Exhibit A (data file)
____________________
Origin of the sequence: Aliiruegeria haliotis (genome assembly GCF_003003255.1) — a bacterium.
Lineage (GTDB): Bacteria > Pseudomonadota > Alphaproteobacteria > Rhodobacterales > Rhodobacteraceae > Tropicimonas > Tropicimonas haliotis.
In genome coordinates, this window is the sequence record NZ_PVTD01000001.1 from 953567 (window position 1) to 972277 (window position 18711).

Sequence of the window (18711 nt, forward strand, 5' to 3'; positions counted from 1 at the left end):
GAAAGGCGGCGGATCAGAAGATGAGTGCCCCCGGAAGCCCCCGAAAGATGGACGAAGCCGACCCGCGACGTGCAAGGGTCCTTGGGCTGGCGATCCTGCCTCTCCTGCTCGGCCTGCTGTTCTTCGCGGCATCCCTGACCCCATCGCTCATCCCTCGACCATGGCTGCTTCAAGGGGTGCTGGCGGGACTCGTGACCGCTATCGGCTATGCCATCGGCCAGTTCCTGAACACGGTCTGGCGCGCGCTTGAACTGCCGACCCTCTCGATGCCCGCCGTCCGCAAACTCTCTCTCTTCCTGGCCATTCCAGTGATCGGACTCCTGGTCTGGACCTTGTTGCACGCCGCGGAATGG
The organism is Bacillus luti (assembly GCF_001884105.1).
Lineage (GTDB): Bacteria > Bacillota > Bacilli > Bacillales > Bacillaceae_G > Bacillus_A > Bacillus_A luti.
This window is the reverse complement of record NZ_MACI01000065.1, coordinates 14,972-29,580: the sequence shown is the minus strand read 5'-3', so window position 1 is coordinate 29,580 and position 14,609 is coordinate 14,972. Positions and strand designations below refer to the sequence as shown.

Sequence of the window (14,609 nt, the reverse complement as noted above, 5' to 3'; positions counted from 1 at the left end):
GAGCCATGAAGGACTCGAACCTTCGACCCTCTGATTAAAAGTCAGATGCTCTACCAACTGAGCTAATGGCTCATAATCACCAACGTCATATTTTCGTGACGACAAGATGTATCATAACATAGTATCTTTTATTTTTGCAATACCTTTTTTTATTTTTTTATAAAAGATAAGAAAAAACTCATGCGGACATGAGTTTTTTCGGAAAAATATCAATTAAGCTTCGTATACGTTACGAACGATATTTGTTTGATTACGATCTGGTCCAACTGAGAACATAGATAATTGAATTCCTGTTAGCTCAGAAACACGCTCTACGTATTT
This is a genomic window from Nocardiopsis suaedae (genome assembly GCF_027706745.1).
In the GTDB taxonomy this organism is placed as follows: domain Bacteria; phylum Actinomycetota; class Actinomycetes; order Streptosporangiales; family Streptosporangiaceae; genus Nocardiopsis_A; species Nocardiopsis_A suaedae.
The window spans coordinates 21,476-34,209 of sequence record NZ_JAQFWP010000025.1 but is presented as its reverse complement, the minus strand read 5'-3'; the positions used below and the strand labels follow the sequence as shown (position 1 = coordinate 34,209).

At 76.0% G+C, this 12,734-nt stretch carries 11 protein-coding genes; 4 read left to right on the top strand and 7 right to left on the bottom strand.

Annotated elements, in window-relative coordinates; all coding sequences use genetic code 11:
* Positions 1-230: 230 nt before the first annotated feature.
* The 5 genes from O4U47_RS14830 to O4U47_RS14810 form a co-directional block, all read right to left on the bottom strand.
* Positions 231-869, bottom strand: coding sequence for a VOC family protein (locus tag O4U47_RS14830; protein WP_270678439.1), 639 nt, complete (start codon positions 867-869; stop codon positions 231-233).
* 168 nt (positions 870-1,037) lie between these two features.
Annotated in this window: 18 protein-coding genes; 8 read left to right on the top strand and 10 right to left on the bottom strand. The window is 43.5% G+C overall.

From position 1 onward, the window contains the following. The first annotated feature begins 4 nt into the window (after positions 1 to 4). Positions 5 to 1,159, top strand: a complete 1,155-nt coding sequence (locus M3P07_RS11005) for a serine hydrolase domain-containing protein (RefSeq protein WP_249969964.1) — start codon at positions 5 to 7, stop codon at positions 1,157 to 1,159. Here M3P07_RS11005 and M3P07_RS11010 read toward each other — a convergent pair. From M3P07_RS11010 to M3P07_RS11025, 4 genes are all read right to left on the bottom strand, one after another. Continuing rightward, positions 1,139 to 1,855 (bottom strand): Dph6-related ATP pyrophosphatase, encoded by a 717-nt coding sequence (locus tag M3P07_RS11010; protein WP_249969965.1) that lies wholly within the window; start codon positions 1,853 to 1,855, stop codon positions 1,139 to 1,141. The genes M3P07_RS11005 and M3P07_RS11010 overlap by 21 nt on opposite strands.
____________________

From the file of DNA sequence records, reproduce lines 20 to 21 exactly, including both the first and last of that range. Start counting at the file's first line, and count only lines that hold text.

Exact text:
Annotated in this window: 18 protein-coding genes; 8 read left to right on the top strand and 10 right to left on the bottom strand. The window is 43.5% G+C overall.

From position 1 onward, the window contains the following. The first annotated feature begins 4 nt into the window (after positions 1 to 4). Positions 5 to 1,159, top strand: a complete 1,155-nt coding sequence (locus M3P07_RS11005) for a serine hydrolase domain-containing protein (RefSeq protein WP_249969964.1) — start codon at positions 5 to 7, stop codon at positions 1,157 to 1,159. Here M3P07_RS11005 and M3P07_RS11010 read toward each other — a convergent pair. From M3P07_RS11010 to M3P07_RS11025, 4 genes are all read right to left on the bottom strand, one after another. Continuing rightward, positions 1,139 to 1,855 (bottom strand): Dph6-related ATP pyrophosphatase, encoded by a 717-nt coding sequence (locus tag M3P07_RS11010; protein WP_249969965.1) that lies wholly within the window; start codon positions 1,853 to 1,855, stop codon positions 1,139 to 1,141. The genes M3P07_RS11005 and M3P07_RS11010 overlap by 21 nt on opposite strands.